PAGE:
While esports has a long way to go before it reaches the prominence of the NFL or NBA, it is very possible that some day you will see an Overwatch player as celebrated as any traditional sports stars. That's the long-term goal of Activision Blizzard (NASDAQ:ATVI) CEO Bobby Kotick as the game maker gets set to start the first season of the professional Overwatch League next year. Assuming esports continues its rapid ascent, that goal could very well become reality.
The 385 million fans who watch esports are helping to generate roughly $700 million in revenue this year, and that dollar figure is estimated to grow 30% per year through 2020. The rising popularity of esports could even turn competitive gaming into an official Olympic event. This is just one of three signs I will discuss below that illustrate the growing phenomenon of competitive gaming and its long-term potential.
Asia has the biggest esports audience
With three of the world's most recognized and biggest game companies -- Activision Blizzard, Electronic Arts (NASDAQ:EA), and Take-Two Interactive (NASDAQ:TTWO) -- all headquartered in the U.S., you might think the U.S. is the center of esports. But while North America is the biggest esports market in terms of revenue, the biggest esports audience -- and arguably the most engaged audience -- is in Asia.
Newzoo expects Asia to account for 51% of esports enthusiasts in 2017. This is obviously due in part to the huge population, but it also reflects cultural differences. Gaming is so popular in Asia that there are gaming cafes with high-end gaming PCs where anyone can stop by and spend hours playing games.
It's perhaps because of this that South Korea has gained a reputation for having some of the best esports players in the world. The South Korean team dominated the 2016 Overwatch World Cup, and could repeat that performance at Activision's Blizzcon 2017 in November.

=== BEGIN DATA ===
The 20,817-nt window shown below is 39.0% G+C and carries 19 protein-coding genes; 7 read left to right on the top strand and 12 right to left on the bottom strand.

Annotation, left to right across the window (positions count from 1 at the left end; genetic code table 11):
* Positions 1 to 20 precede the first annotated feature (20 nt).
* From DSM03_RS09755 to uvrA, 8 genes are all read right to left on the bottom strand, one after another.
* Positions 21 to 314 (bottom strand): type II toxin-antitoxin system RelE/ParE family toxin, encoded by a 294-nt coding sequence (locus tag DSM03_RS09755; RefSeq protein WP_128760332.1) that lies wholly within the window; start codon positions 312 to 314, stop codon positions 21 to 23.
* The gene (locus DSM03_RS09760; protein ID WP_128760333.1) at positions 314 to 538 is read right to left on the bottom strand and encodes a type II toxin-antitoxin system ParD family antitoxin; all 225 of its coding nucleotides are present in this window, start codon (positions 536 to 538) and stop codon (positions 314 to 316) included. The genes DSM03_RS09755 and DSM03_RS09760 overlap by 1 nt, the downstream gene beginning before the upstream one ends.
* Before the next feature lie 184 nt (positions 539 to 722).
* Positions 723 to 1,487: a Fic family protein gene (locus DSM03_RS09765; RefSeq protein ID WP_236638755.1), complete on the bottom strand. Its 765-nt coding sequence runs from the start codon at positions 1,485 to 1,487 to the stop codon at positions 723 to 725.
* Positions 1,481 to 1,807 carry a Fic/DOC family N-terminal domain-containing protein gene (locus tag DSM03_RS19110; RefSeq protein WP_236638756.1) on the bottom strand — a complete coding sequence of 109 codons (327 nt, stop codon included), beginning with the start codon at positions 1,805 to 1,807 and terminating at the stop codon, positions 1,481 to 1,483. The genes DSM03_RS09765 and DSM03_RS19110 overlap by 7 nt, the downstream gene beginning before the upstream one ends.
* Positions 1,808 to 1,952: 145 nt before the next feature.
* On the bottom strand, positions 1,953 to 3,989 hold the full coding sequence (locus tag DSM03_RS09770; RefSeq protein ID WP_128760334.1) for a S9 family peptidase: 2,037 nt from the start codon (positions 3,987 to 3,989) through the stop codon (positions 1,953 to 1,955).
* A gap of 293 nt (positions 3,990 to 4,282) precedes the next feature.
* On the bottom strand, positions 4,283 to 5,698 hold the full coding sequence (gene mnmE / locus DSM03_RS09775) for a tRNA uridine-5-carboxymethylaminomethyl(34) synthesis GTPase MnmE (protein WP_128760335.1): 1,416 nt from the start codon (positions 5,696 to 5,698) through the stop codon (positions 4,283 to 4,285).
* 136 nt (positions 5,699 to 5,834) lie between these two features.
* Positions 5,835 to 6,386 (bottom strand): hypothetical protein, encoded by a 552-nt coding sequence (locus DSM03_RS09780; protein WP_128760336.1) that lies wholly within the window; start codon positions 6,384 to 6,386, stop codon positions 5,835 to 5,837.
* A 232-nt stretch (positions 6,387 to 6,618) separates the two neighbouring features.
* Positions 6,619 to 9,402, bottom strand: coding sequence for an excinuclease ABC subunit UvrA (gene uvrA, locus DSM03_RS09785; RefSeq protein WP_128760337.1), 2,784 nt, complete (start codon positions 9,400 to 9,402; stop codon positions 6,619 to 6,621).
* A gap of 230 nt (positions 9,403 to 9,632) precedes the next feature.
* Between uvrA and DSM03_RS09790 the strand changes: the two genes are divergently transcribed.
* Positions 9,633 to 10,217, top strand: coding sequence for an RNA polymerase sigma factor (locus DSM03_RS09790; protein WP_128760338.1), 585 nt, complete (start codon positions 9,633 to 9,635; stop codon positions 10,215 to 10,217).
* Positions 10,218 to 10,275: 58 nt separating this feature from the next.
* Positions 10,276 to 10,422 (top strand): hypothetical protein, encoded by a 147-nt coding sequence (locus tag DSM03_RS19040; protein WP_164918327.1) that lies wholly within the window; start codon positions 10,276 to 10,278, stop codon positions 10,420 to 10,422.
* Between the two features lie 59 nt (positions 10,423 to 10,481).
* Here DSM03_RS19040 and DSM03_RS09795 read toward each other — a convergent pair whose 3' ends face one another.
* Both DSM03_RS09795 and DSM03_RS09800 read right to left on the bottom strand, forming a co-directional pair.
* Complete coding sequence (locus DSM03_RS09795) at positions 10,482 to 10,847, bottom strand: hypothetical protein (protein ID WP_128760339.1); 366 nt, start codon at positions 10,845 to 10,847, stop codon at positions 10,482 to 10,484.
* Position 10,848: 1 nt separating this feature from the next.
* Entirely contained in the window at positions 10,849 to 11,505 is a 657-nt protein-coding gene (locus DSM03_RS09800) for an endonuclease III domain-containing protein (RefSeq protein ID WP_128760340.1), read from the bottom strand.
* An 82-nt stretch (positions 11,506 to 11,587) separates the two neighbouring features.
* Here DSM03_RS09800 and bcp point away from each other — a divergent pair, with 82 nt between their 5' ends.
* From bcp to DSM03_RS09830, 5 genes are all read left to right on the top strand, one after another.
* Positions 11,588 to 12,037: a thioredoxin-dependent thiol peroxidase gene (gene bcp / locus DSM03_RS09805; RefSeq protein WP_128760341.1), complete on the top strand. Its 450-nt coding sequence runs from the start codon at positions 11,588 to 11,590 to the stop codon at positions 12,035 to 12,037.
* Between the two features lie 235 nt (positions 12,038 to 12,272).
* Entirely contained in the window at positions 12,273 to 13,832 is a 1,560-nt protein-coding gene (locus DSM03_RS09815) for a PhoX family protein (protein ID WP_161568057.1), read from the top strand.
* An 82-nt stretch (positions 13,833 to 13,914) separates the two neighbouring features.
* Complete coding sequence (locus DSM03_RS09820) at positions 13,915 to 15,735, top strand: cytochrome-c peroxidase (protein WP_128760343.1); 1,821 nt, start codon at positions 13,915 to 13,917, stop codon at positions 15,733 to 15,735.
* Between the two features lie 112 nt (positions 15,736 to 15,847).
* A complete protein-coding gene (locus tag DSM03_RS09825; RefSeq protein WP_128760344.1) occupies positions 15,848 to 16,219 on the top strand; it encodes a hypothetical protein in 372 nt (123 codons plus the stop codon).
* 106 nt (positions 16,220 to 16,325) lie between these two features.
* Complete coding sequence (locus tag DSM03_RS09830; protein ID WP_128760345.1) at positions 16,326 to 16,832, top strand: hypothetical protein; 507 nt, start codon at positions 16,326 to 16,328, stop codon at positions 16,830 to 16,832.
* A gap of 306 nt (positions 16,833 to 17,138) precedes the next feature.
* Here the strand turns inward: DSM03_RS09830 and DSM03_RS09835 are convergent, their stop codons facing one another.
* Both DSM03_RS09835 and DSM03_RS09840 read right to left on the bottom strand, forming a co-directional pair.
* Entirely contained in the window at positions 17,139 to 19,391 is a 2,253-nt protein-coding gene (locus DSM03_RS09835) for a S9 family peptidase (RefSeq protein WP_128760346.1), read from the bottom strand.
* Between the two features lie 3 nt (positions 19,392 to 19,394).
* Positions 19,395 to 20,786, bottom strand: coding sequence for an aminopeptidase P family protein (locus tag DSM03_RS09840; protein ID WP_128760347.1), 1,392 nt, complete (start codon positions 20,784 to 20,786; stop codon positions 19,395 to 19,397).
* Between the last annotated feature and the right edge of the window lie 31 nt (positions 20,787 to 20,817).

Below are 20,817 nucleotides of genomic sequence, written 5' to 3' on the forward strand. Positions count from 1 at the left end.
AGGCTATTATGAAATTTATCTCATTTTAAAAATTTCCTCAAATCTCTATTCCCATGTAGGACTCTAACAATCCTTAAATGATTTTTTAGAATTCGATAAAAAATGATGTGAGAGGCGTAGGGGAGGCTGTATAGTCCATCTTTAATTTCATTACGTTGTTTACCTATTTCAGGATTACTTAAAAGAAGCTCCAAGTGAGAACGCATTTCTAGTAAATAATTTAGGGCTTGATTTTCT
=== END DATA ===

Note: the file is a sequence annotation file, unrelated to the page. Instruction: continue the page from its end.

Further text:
Esports is a good career
Perhaps one of the best ways to monitor the magnitude of esports is watching the salary that esports team owners are paying the most talented professional gamers to join their teams.
Despite its fast growth, esports has a long way to go before the top gamers are earning multimillion-dollar contracts like NFL and NBA players. For example, one of the most talented Overwatch players in the world, 17-year-old Jay "sinatraa" Won, recently reportedly signed a $150,000-per-year contract for a spot on an Overwatch League team. It's not quite the $100 million the Cleveland Cavaliers are paying LeBron James, but it's a lot of money.
The minimum salary for Overwatch League players is $50,000. Players are also given health insurance and a retirement savings plan, and each player also gets 50% of their team performance bonuses, which for season 1 will total $3.5 million, with $1 million awarded to the team champion of season 1.
Esports might show up at the Olympics
One of the surest signs yet of how esports is quickly gaining popularity is the talk about esports becoming an official Olympic sport. Esports was first included as part of the Asian Indoor Games in 2007, but the recent surge in esports popularity is causing competitive gaming to get even more recognition.
The Olympic Council of Asia announced earlier this year that esports would debut as an official medal sport at the 2022 Asian Games in China. Esports was an event at the recently concluded 5th Asian Indoor and Martial Arts Games, where Activision Blizzard's Starcraft II and Hearthstone were among the featured games.
What's more, the International Olympic Committee is considering esports as part of the Olympic program in Paris for the 2024 games. That would be a very big deal. One of the reasons cited by the committee for this possibility is the younger audience esports attracts, an audience that advertisers need to reach. This is also why traditional sports team owners from the NFL and NBA have been getting more involved in esports lately.
There's a healthy ecosystem building up around esports, which is helping the market grow as fast as it is. The growing popularity of game streaming sites like Amazon.com's (NASDAQ:AMZN) Twitch.tv, which attracts about 15 million daily active users, and which partners with esports organizations to stream live tournaments, is helping esports reach a massive audience, one expected to grow beyond 500 million in the next five years.
Game companies see the writing on the wall and are starting to invest heavily in esports, which means the best way to benefit from the growth of esports is to own the companies that make the games.
John Ballard owns shares of Activision Blizzard. The Motley Fool owns shares of and recommends Activision Blizzard, Amazon, and Take-Two Interactive. The Motley Fool recommends Electronic Arts. The Motley Fool has a disclosure policy.